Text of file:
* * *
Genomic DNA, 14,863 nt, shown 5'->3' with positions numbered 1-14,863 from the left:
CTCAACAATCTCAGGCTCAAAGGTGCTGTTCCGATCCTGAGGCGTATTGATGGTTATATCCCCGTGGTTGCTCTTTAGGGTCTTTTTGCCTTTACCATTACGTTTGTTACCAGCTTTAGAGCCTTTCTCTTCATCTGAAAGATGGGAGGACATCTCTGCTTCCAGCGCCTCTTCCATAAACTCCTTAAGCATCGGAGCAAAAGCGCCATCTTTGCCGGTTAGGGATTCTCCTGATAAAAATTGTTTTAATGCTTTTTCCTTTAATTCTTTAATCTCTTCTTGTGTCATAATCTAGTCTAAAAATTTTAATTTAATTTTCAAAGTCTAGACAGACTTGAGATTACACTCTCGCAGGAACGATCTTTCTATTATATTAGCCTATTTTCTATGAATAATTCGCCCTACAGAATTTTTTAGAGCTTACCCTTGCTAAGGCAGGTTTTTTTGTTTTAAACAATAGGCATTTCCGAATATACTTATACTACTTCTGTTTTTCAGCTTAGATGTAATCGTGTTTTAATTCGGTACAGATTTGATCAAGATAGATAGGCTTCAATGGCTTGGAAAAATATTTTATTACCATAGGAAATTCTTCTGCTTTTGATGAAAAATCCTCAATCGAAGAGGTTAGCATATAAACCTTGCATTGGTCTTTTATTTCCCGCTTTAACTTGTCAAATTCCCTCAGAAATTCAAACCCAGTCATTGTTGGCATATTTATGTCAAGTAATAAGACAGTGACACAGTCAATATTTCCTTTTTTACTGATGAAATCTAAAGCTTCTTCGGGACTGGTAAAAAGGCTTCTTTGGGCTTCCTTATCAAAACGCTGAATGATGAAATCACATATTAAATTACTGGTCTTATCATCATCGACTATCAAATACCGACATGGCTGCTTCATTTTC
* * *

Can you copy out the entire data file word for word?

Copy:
Genomic DNA, 14,863 nt, shown 5'->3' with positions numbered 1-14,863 from the left:
CTCAACAATCTCAGGCTCAAAGGTGCTGTTCCGATCCTGAGGCGTATTGATGGTTATATCCCCGTGGTTGCTCTTTAGGGTCTTTTTGCCTTTACCATTACGTTTGTTACCAGCTTTAGAGCCTTTCTCTTCATCTGAAAGATGGGAGGACATCTCTGCTTCCAGCGCCTCTTCCATAAACTCCTTAAGCATCGGAGCAAAAGCGCCATCTTTGCCGGTTAGGGATTCTCCTGATAAAAATTGTTTTAATGCTTTTTCCTTTAATTCTTTAATCTCTTCTTGTGTCATAATCTAGTCTAAAAATTTTAATTTAATTTTCAAAGTCTAGACAGACTTGAGATTACACTCTCGCAGGAACGATCTTTCTATTATATTAGCCTATTTTCTATGAATAATTCGCCCTACAGAATTTTTTAGAGCTTACCCTTGCTAAGGCAGGTTTTTTTGTTTTAAACAATAGGCATTTCCGAATATACTTATACTACTTCTGTTTTTCAGCTTAGATGTAATCGTGTTTTAATTCGGTACAGATTTGATCAAGATAGATAGGCTTCAATGGCTTGGAAAAATATTTTATTACCATAGGAAATTCTTCTGCTTTTGATGAAAAATCCTCAATCGAAGAGGTTAGCATATAAACCTTGCATTGGTCTTTTATTTCCCGCTTTAACTTGTCAAATTCCCTCAGAAATTCAAACCCAGTCATTGTTGGCATATTTATGTCAAGTAATAAGACAGTGACACAGTCAATATTTCCTTTTTTACTGATGAAATCTAAAGCTTCTTCGGGACTGGTAAAAAGGCTTCTTTGGGCTTCCTTATCAAAACGCTGAATGATGAAATCACATATTAAATTACTGGTCTTATCATCATCGACTATCAAATACCGACATGGCTGCTTCATTTTC